Last Thursday, President Putin took the world stage for the first time since the invasion of Ukraine, at the virtual BRICS summit hosted by Beijing.

The XIV. BRICS Summit Beijing Declaration says that in the past 16 years, upholding the BRICS spirit featuring mutual respect and understanding, equality, solidarity, openness, inclusiveness, and consensus, BRICS countries have strengthened mutual trust, deepened intra-BRICS mutually beneficial cooperation, and closer people-to-people exchanges that have led to a series of significant outcomes. It reiterates the importance of further enhancing solidarity and cooperation based on common interests and key priorities, to further strengthen the strategic partnership of the BRICS countries. [i]

At first glance, the Declaration has a lot that would appeal to the Western audience like the call for the respect of democracy and human rights. However, the words used have somewhat other meanings.

This is what the 75-paragraph Declaration said about Ukraine:

“22. We have discussed the situation in Ukraine and recall our national positions as expressed at the appropriate fora, namely the UNSC and UNGA. We support talks between Russia and Ukraine. We have also discussed our concerns over the humanitarian situation in and around Ukraine and expressed our support to efforts of the UN Secretary-General, UN Agencies and ICRC to provide humanitarian assistance in accordance with the basic principles of humanity, neutrality and impartiality established in UN General Assembly resolution 46/182.”

Engaged in strategic competition with China and Russia is the US, still the world’s largest economy and leading military power with allies and military bases across the world but facing multiple challenges at home, polarization topping the list. After four years with President Trump at the White House, the US is continuing to restore confidence among its European allies but AUKUS and the chaotic withdrawal from Afghanistan were not reassuring experiences. Moreover, US domestic politics look far from settled worrying allies.

To sum up, with the post-Cold War years behind, the world is not moving toward a consensus-based “global order” but a period of greater uncertainty. [ii]

I have always held the view that today’s major powers are unable to undertake “decisive interventions” in the immediate periphery of the other two. I do not believe that the Western response to the Russian onslaught against Ukraine changes that. Because in the end, unfortunately, Ukraine would again suffer the loss of territory. Yes, the Western support has helped Ukrainians to prevent the Russian takeover of their entire country enabling them and the West to say that President Putin’s special military operation proved a failure. But this was because Ukraine borders NATO members and thus received important supplies of arms and ammunition. Taiwan and Hong Kong do not border Washington’s Asian allies who would not wish to get involved in a military conflict with China to start with.

In this new era of incertitude, proxy wars would continue. Economic sanctions and hybrid warfare would likely characterize strategic competition undermining global economic growth and impacting the developing countries more than the others. If military tensions in critical regions were to rise, nuclear proliferation will become a major challenge since several countries already enjoy the capability to go nuclear not in years but months. This is why effective multilateralism through dialogue and compartmentalization of differences remains the only path to global peace and stability.

Last Thursday, in a welcome development, Ukraine and Moldova were given candidate status by the EU. But, as we know well in Türkiye, this comes at a price. My guess is Kyiv has been “strongly advised” to engage in diplomacy with Russia to end the war.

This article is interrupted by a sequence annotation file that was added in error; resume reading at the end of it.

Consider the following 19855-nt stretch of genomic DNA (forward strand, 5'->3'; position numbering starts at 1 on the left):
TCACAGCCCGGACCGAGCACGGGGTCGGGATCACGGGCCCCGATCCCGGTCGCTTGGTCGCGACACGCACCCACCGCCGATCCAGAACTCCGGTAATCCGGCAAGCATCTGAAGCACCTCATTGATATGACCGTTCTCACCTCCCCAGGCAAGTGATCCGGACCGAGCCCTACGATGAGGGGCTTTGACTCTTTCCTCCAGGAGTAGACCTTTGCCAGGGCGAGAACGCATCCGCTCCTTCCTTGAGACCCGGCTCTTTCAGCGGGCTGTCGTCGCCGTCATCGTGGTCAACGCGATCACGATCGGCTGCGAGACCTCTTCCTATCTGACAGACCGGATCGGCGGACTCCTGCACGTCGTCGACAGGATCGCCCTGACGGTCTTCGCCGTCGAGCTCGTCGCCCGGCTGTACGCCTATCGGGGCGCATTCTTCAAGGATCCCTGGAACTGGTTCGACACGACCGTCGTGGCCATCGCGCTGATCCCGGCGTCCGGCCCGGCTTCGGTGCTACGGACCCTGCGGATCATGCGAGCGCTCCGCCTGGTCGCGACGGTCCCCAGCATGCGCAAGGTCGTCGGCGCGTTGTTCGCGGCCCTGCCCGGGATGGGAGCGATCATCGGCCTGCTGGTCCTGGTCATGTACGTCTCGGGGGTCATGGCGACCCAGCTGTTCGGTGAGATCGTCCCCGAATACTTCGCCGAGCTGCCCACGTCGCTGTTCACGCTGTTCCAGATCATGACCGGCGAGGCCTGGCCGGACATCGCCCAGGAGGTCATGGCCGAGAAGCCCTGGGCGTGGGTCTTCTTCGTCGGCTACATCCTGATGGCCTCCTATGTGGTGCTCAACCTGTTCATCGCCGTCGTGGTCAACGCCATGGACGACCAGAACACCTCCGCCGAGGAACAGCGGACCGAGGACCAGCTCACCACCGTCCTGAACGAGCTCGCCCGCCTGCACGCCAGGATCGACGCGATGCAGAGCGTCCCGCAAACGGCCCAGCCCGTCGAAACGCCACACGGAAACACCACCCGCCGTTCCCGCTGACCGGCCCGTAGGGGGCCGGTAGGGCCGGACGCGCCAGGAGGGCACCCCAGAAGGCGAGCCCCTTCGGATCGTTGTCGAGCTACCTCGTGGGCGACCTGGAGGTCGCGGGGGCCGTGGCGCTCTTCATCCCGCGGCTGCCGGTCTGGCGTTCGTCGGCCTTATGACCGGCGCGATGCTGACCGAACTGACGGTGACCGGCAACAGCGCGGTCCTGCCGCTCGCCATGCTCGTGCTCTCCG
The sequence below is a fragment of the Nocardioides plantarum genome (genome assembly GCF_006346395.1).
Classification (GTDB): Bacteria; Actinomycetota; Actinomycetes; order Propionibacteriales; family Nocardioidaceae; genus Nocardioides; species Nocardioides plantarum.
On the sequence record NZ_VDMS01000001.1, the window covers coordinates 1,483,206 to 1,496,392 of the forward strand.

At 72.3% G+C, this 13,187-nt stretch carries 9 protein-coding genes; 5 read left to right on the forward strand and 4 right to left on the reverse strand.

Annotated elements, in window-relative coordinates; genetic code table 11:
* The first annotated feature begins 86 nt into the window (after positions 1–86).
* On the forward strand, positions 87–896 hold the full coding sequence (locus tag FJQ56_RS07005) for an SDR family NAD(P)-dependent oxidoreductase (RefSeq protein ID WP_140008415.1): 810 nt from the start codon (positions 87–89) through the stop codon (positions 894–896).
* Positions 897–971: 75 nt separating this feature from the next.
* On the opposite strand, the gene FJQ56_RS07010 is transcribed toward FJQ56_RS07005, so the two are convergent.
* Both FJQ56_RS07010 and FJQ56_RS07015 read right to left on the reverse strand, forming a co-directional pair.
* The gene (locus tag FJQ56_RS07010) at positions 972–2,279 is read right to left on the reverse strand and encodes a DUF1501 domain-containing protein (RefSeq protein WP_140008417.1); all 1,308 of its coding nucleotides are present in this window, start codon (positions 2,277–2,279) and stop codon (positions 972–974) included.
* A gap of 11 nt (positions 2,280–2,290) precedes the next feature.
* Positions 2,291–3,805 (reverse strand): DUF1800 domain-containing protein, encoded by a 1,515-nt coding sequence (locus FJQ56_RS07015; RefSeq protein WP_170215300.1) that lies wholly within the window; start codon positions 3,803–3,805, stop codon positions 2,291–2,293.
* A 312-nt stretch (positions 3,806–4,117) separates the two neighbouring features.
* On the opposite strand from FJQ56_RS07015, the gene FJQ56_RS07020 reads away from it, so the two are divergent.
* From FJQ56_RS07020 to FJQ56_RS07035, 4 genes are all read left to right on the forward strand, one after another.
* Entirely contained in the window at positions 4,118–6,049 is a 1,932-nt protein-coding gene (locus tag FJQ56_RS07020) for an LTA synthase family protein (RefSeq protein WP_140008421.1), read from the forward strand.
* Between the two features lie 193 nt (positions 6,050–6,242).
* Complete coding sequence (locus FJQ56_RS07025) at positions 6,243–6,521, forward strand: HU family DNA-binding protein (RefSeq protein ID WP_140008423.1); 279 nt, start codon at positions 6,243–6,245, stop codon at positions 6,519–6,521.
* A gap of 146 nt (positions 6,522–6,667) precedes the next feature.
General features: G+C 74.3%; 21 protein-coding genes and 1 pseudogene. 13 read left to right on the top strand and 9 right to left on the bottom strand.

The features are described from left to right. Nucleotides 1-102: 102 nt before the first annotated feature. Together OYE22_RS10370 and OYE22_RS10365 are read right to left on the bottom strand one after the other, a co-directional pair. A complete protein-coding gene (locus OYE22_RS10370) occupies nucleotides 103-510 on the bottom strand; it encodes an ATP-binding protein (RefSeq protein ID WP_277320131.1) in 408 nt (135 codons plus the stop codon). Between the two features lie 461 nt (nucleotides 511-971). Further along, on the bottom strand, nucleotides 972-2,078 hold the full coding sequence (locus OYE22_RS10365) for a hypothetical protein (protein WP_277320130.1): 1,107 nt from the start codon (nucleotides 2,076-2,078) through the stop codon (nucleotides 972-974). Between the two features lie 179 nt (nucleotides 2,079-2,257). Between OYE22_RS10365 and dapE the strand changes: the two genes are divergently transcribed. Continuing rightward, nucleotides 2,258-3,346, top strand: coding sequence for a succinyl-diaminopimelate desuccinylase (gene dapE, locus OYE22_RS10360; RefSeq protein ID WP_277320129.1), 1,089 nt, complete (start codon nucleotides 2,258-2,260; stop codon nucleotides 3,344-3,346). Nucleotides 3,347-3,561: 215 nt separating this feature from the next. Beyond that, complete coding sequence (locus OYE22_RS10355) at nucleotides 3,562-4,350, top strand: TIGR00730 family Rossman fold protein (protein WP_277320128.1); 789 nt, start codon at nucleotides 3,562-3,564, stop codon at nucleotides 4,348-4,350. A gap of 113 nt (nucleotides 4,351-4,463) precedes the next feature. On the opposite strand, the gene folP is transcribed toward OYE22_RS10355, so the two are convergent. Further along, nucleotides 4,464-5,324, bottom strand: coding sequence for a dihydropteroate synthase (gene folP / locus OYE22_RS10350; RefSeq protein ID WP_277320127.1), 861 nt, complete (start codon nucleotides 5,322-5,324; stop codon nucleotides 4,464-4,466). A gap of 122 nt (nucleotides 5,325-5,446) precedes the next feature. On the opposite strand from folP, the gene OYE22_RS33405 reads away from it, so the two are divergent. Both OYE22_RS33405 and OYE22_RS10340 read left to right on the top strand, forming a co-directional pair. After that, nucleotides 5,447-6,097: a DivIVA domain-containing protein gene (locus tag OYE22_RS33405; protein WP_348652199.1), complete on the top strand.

As for Türkiye, last week Ankara witnessed yet another foreign policy U-turn by warmly welcoming Saudi Arabia’s Crown Prince MBS with full protocol reserved for heads of state.

In the meantime, there is no progress in the diplomatic efforts to have the Turkish government withdraw its objections to Finland’s and Sweden’s NATO membership before the Madrid summit. On the one hand, most Western nations now regard Turkey as a nominal ally, a troublemaker. On the other hand, Turks are deeply frustrated with their allies’ longtime anti-Türkiye bias across the spectrum. During the past decade, the government has only encouraged this sentiment which is to last. In a nutshell, Ankara’s relations with the US and the EU are at their lowest point ever. Thus, emboldened by the current state of affairs, Türkiye’s audacious eurasianists who have little interest in or have given up our nation’s quest for democracy are now arguing that it is time to exit NATO.


[i] https://www.fmprc.gov.cn/eng/zxxx_662805/202206/t20220623_10709037.html#:~:text=We%20reaffirm%20our%20commitment%20to%20a%20world%20free%20of%20nuclear,of%20the%20Conference%20on%20Disarmament.

[ii] https://diplomaticopinion.com/2021/05/10/the-rules-based-international-order/


About Ali Tuygan

Ali Tuygan is a graduate of the Faculty of Political Sciences of Ankara University. He joined the Ministry of Foreign Affairs in January 1967. Between various positions in Ankara, he served at the Turkish Embassy in Brussels, NATO International Staff, Turkish Embassies in Washington and Baghdad, and the Turkish Delegation to NATO. From 1986 to 1989 he was the Principal Private Secretary to the President of the Republic. He then served as ambassador to Ottawa, Riyadh, and Athens. In 1997 he was honored with a decoration by the Italian President. Between these assignments abroad he served twice as Deputy Undersecretary for Political Affairs. In 2004 he was appointed Undersecretary where he remained until the end of 2006 before going to his last foreign assignment as Ambassador to UNESCO. He retired in 2009. In April 2013 he published a book entitled “Gönüllü Diplomat, Dışişlerinde Kırk Yıl” (“Diplomat by Choice, Forty Years in the Ministry of Foreign Affairs”) in which he elaborated on the diplomatic profession and the main issues on the global agenda. He has published articles in Turkish periodicals and newspapers.